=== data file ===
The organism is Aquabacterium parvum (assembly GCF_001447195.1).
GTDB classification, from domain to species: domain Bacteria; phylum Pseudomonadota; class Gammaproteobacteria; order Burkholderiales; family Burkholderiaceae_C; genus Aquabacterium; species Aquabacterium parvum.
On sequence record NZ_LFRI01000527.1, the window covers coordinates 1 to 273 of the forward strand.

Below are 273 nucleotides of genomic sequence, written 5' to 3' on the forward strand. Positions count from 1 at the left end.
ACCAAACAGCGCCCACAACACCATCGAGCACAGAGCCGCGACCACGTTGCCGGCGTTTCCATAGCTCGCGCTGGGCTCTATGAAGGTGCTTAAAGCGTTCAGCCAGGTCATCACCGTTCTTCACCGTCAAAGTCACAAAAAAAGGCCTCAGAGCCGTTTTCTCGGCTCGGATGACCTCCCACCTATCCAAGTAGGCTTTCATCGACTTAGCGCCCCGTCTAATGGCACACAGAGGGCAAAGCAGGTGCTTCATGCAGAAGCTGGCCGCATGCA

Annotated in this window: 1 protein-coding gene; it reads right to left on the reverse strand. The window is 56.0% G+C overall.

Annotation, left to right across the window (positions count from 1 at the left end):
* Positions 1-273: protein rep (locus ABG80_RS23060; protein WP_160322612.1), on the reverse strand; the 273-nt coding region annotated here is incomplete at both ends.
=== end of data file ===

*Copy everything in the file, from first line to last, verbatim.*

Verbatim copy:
The organism is Aquabacterium parvum (assembly GCF_001447195.1).
GTDB classification, from domain to species: domain Bacteria; phylum Pseudomonadota; class Gammaproteobacteria; order Burkholderiales; family Burkholderiaceae_C; genus Aquabacterium; species Aquabacterium parvum.
On sequence record NZ_LFRI01000527.1, the window covers coordinates 1 to 273 of the forward strand.

Below are 273 nucleotides of genomic sequence, written 5' to 3' on the forward strand. Positions count from 1 at the left end.
ACCAAACAGCGCCCACAACACCATCGAGCACAGAGCCGCGACCACGTTGCCGGCGTTTCCATAGCTCGCGCTGGGCTCTATGAAGGTGCTTAAAGCGTTCAGCCAGGTCATCACCGTTCTTCACCGTCAAAGTCACAAAAAAAGGCCTCAGAGCCGTTTTCTCGGCTCGGATGACCTCCCACCTATCCAAGTAGGCTTTCATCGACTTAGCGCCCCGTCTAATGGCACACAGAGGGCAAAGCAGGTGCTTCATGCAGAAGCTGGCCGCATGCA

Annotated in this window: 1 protein-coding gene; it reads right to left on the reverse strand. The window is 56.0% G+C overall.

Annotation, left to right across the window (positions count from 1 at the left end):
* Positions 1-273: protein rep (locus ABG80_RS23060; protein WP_160322612.1), on the reverse strand; the 273-nt coding region annotated here is incomplete at both ends.